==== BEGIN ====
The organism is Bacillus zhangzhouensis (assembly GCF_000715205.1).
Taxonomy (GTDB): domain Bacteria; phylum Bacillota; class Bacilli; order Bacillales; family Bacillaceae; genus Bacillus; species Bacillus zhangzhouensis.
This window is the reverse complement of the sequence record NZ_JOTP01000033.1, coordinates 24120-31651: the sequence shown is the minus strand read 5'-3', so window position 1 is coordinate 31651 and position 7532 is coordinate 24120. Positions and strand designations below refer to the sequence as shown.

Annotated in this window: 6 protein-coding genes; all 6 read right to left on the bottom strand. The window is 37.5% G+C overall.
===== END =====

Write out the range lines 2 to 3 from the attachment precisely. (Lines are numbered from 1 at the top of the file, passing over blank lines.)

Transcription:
Taxonomy (GTDB): domain Bacteria; phylum Bacillota; class Bacilli; order Bacillales; family Bacillaceae; genus Bacillus; species Bacillus zhangzhouensis.
This window is the reverse complement of the sequence record NZ_JOTP01000033.1, coordinates 24120-31651: the sequence shown is the minus strand read 5'-3', so window position 1 is coordinate 31651 and position 7532 is coordinate 24120. Positions and strand designations below refer to the sequence as shown.